It takes a lot of planning to quell natural emotions. When I don’t know the exact state of variables during an approach, I’m still in a hyper-alert, hyper-scared mode. Then, when I get to the top, I start to focus—because now I know what I’m dealing with. Then the fear diminishes, but I don’t forget that there are always surprises in snow conditions, wind, and other variables beyond my control. Most fear is the influx of uncertainty, but when you know what you’re dealing with, fear diminishes.”
6. Determine if You’re Being Brave or Foolish
Gaylen Volkhausen: Kayaker
Gaylen Volkhausen is a professional kayaker. At age 17, he claimed the existing world record for the tallest waterfall descent on 127-foot Big Banana Falls in Veracruz, Mexico. He’s done first descents on Ecuador’s harrowing Zamora River as well as Washington’s 92-foot Rattlesnake Falls and a pair of back-to-back 90-foot drops on the White Salmon River. He works with The White Salmon Boat Library, a non-profit that supplies whitewater equipment to paddlers who could otherwise not afford it.
Fear is something I’ve lived with my whole life. I experience fear in kayaking, but even more so in everyday life. The fear I experience in kayaking is manifested through my knowledge that what I’m doing is dangerous and that my life is on the line if I make a mistake.
Ultimately, the fear is death. Putting yourself in life or death situations regularly puts death and fear in a scope where you can reach out and touch it and make friends with it through close proximity. For me, being highly aware of the risk of death makes me more appreciative of life. This fear is what gives me enjoyment in pushing my limits in a kayak. If I wasn’t scared, I would find a new hobby.
“My go/no go mentality is this: If I know I can do it, I’m going to do it no matter how scared I am. If I don’t think I can pull it off, I don’t do it. I don’t have a no-fear mentality. I’m always fearful paddling dangerous whitewater—and I’m also cognizant of what my grandmother always said: “It’s a thin line between brave and foolish.” If you recognize the risk in something and still do it with that level of awareness, you’re enacting bravery. If you’re doing something dangerous without experiencing fear, then you may be falling into that foolish category.
7. Learn the STOP Method
Bear Grylls: Survival Expert
Bear Grylls is a survival expert, adventurer, star of Man vs Wild among other shows, and a former British Army Special Forces op who has traveled the globe getting in (and out of) sticky situations. He currently serves as a U24 ambassador, the official fundraising platform of the Ukrainian government to protect, serve, and rebuild the country.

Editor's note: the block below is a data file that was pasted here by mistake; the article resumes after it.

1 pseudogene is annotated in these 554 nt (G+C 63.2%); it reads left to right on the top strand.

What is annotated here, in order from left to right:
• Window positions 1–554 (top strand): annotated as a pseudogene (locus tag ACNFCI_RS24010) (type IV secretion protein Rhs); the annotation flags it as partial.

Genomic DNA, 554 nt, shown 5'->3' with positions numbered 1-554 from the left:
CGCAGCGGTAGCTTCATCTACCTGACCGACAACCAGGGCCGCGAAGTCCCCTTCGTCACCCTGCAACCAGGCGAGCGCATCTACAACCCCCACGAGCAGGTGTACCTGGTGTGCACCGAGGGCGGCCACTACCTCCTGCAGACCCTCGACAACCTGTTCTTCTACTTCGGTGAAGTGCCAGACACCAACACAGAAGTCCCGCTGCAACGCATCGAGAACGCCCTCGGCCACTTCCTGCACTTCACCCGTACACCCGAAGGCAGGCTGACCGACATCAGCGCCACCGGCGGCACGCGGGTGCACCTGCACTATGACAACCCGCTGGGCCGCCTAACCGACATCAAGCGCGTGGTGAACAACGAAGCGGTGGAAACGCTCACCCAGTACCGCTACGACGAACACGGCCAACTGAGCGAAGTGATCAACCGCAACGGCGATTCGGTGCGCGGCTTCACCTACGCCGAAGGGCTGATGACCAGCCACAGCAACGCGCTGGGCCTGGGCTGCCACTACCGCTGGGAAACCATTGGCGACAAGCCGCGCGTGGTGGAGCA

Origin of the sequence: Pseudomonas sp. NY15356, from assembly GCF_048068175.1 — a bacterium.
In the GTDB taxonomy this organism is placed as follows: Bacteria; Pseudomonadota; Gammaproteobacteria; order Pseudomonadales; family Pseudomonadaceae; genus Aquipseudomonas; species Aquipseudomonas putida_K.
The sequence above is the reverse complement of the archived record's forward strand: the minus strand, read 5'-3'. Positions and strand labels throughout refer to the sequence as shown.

Fear is a big part of my life. It’s not my enemy, but something natural that keeps me sharp. Understandably, many people want to avoid fear, but I’ve found that by working through fear, I get into a state where all my senses are firing. When I’m put into a frightening situation, there’s an overload of adrenaline. I think the key to survival is developing that fear muscle or reaction. When you’re thrown into a scary situation, when that fear muscle isn’t strong, you get an overload of adrenaline. Gaining comfort with uncertainty and learning to adapt is the key to survival in frightening situations, whether they’re outdoor adventures or day-to-day life.
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One way of dealing with fear is with the STOP method.
- S: Step back. Don’t give in to the moment of anxiety and instead act reflexively.
- T: Take a break from flight or fight mode, breathe, and get some distance from the fear.
- O: Observe, rather than fixate.
- P: Plan, and make a strategy to move forward.
People tend to get super focused on one specific thing, but the trick is to step back, look at your surroundings, look for escape routes, and analyze alternatives and options. It’s important to make sure you take stock of resources—and make sure you’re alert and have a strategy to move forward.
8. Turn Inward and Check Yourself Before You Wreck Yourself
Tommy Ford: Ski Racer
Tommy Ford is one of the fastest men alive on skis, notching five World Championships and three Olympic Games with the U.S. Alpine Ski Team. While he’s won plenty, he’s also suffered serious crashes, broken bones, torn ligaments, sustained a serious concussion, and undergone numerous surgeries during a resilient career that’s seen him come roaring back with a recent World Cup Giant Slalom win and a team World Championship this past winter. He’s currently training for the 2023/24 season.
I feel fear almost every day, whether I’m skiing or not. In skiing, the fear of the unknown, failure, and injury are all constant companions on race day or even in training—given that they’re familiar thoughts and feelings that typically pass through my body. When these fears linger and trap my attention, I notice that my body becomes more tense, I’m more irritable, my muscles feel tired, I typically have less neuroplasticity, and my decision making suffers as a result.
For me, being aware of these physical and emotional signs serves as a reminder to bring my attention to the present moment. My go-to anchor is my breath because it’s omnipresent and has a calming effect on the vagus nerve, which goes straight to the brain. By persistently keeping my attention on my breath while recognizing the companions of fear, the thoughts seem to become less weighty. Then I’m able to trust myself and my abilities, approaching the race with more confidence.